By Carolyne Khamala
For a long time women in Africa are presented with the most difficult decision of whether to provide food for their children or healthcare due to the high cost of accessing quality healthcare services.
The sub-Saharan Africa is said to be home to 12% of the world’s population with 22% of the global disease burden. In addition, a number of health facilities in Africa are ill equipped to provide basic health services to millions of people in dire need of these services.
To address such issues, a number of health organisations have shifted their focus to research and find innovative ways to provide solutions in order to save lives especially in most underdeveloped countries in sub- Saharan Africa.
In the recent past, Africa has seen a rise in mobile and internet penetration with over 70% mobile phone penetration and 7-10% getting access to the internet. Mobile phones have revolutionised a number of sectors ranging from education to commerce, agriculture, healthcare and many more.
Most donor funded health orgaisations and corporate organisations such as Safaricom, Kenya’s largest network through the M-pesa Foundation invest largely in innovative solutions to improve the health standards of communities as part of their Corporate Social Responsibility (CSR).
Having worked in a health Non-Governmental Organisation (NGO) for a number of years, I have had an opportunity to work with a team of creative and innovative researchers who work tirelessly to develop innovative ways to provide health solutions to save lives through the mobile phone technology such as M-Hakika, HELP, m-JALI, m-JIBU which I will discuss briefly in this article.
In my line of duty, I have also documented great stories from some of the beneficiaries of these innovations especially in hard to reach areas where access to quality and affordable healthcare is a major issue.
M-Hakika also known as the mobile wallet health insurance is a mobile phone application that provides access to healthcare and money to women in Kenya who cannot afford the high costs of healthcare services.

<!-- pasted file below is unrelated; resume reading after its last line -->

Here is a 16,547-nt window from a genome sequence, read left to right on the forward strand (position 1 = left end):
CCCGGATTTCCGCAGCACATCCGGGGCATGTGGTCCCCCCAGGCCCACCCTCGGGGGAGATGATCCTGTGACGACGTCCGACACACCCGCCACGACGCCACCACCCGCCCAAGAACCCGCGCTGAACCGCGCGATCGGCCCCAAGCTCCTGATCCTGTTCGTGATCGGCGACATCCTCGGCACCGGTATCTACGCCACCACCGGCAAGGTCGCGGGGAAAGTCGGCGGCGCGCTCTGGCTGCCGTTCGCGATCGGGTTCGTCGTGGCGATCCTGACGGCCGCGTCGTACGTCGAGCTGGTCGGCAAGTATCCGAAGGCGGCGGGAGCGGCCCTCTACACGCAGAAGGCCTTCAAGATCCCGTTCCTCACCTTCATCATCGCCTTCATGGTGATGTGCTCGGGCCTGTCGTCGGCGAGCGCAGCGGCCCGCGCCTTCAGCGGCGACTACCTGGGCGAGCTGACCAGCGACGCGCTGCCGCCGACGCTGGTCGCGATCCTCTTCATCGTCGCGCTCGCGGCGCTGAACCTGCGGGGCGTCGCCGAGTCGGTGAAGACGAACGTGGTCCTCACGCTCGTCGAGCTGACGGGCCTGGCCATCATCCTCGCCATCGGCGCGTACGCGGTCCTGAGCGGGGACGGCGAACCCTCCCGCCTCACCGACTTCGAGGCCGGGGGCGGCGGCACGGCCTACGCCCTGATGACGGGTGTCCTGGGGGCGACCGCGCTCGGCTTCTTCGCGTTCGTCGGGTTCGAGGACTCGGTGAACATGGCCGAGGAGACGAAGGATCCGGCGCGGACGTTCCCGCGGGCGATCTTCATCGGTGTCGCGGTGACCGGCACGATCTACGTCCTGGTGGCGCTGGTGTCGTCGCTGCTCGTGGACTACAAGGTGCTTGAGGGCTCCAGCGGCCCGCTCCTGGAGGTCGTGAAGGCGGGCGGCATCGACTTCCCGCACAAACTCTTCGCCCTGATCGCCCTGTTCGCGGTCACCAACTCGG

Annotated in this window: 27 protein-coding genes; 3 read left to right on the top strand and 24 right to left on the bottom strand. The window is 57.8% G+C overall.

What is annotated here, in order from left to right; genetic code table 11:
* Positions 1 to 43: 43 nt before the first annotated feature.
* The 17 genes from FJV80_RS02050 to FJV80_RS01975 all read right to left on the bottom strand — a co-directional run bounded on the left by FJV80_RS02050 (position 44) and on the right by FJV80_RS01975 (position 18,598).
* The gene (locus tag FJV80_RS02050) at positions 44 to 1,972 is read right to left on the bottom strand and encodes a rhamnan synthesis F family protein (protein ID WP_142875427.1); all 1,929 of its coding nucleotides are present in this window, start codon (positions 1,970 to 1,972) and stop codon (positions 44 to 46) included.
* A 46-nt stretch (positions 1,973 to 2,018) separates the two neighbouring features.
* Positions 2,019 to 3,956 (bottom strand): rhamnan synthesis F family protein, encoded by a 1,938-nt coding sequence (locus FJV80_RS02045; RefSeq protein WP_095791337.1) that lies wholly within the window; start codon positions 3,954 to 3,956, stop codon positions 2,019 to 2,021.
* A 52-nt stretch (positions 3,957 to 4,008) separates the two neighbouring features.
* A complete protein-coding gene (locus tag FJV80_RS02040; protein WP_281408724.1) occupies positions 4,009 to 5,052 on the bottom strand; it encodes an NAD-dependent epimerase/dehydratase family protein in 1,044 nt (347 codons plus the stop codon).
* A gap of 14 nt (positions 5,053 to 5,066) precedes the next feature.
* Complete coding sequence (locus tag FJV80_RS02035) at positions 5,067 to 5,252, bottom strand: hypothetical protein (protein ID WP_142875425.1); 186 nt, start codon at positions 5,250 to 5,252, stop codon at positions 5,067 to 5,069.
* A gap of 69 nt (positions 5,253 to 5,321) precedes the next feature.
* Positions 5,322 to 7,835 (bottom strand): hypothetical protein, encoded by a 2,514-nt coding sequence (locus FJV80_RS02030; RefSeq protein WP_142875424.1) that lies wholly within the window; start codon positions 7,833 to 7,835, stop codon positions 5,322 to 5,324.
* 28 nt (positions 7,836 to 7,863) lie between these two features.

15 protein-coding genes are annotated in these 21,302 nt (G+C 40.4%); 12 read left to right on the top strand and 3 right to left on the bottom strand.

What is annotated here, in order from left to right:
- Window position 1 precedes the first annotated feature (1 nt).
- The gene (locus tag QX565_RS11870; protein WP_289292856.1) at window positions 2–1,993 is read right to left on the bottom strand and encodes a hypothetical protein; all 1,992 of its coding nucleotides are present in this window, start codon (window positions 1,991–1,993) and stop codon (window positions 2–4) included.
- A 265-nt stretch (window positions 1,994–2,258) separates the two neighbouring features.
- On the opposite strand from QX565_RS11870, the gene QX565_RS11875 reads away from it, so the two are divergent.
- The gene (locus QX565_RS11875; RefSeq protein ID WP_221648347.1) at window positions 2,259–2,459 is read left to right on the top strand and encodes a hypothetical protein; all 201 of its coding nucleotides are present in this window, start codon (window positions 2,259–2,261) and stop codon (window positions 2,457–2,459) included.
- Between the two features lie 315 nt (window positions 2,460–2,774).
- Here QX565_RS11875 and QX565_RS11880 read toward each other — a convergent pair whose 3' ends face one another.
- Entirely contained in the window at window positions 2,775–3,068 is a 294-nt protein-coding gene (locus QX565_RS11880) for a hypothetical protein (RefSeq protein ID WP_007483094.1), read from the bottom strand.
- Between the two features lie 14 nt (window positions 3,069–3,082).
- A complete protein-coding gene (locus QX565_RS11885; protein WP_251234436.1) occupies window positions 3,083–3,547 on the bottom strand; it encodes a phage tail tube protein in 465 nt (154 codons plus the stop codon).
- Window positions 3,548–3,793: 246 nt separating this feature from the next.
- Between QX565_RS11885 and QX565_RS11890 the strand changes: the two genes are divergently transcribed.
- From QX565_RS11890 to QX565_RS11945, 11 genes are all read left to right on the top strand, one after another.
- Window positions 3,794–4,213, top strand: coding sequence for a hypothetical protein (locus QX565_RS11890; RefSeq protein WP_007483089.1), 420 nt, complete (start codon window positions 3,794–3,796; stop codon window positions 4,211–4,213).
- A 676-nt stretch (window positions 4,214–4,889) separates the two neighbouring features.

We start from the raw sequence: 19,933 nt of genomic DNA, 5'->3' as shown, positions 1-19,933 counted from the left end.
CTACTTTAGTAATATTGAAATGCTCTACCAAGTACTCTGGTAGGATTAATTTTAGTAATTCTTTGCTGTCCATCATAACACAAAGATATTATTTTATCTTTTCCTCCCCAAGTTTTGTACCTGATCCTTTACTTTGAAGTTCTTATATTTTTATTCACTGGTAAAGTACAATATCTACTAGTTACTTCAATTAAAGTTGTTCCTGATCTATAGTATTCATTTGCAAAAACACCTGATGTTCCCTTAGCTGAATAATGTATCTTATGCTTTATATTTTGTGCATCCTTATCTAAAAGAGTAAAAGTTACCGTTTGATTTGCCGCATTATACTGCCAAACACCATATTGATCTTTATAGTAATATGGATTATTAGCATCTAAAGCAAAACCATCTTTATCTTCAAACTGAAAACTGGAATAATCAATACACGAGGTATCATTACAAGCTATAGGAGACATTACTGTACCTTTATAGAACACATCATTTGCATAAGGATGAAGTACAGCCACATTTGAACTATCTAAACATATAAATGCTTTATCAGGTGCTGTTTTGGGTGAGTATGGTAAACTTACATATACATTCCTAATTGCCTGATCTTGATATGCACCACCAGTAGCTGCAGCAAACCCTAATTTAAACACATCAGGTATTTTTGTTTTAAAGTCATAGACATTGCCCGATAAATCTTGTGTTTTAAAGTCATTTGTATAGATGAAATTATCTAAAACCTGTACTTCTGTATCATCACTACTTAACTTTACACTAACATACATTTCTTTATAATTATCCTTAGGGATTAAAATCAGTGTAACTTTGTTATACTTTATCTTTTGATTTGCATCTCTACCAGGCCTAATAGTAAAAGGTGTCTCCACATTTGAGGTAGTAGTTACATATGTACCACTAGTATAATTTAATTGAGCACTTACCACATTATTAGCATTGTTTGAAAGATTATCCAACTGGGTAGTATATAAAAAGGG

The platform also provides women the freedom to make their own decisions about the health of their families. The health wallet also helps them make savings through the mobile phone, pay and receive money for healthcare at any health clinic of their choice.
The Health Enablement Learning Platform (HELP) is a mobile learning solution that provides learning content approved by the Ministry of Health to health workers. The platform can be accessed from any location through the Short Message Service (SMS), audio case – studies, lectures, quizzes and assignments and at the same time helps health workers seek advise from their colleagues and experts.
A tracking system provides reports on the users performance. The application has resulted in increased knowledge and skills of the health workers, improved referral levels between the community and the health facility.
The learning platform complements the face-to-face learning while yielding better results than classroom learning.
I recently visited Nzauni Dispensary in Mwingi sub-county where health workers are using the HELP group chat collaboration feature to sensitise community health workers on various health issues and provide direction on how to address various health problems at the household level.
“The HELP platform has provided a much easier and faster way of communicating with household members within my community. I was able to follow up on a patient suffering from TB and had defaulted for quite some time from the training I undertook through my mobile device,” said one of the health workers.
mJALI (Mobile JamiiAfya Link) is a mobile phone application running on Android system that automates the collection and management of health data from community health workers.
Once the data is collected using the mobile phone, the data is transmitted to the Community-based Health Management Information System (CBHMIS) for collation before transmission to the Data Health Information System (DHIS).
More and more developing countries are beginning to use mobile technology in health. In countries such as South Africa is using the MAMA SMS service to provide support to pregnant women and new mothers with evidence-based during postnatal care while BBC launched a WhatsApp mobile phone service to send audio, images and text message alerts to the public on how to combat the spread of Ebola in Africa.
This is a clear indication that in the present time the mobile phone is a powerful tool and plays a key role in providing information and education in health systems in Africa and save millions of lives.